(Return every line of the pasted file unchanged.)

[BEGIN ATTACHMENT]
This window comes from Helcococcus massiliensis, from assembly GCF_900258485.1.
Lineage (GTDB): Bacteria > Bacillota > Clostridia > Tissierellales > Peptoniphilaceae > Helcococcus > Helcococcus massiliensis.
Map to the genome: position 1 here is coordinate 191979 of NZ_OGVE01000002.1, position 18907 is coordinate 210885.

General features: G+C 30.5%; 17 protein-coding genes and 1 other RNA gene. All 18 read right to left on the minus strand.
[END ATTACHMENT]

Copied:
This window comes from Helcococcus massiliensis, from assembly GCF_900258485.1.
Lineage (GTDB): Bacteria > Bacillota > Clostridia > Tissierellales > Peptoniphilaceae > Helcococcus > Helcococcus massiliensis.
Map to the genome: position 1 here is coordinate 191979 of NZ_OGVE01000002.1, position 18907 is coordinate 210885.

General features: G+C 30.5%; 17 protein-coding genes and 1 other RNA gene. All 18 read right to left on the minus strand.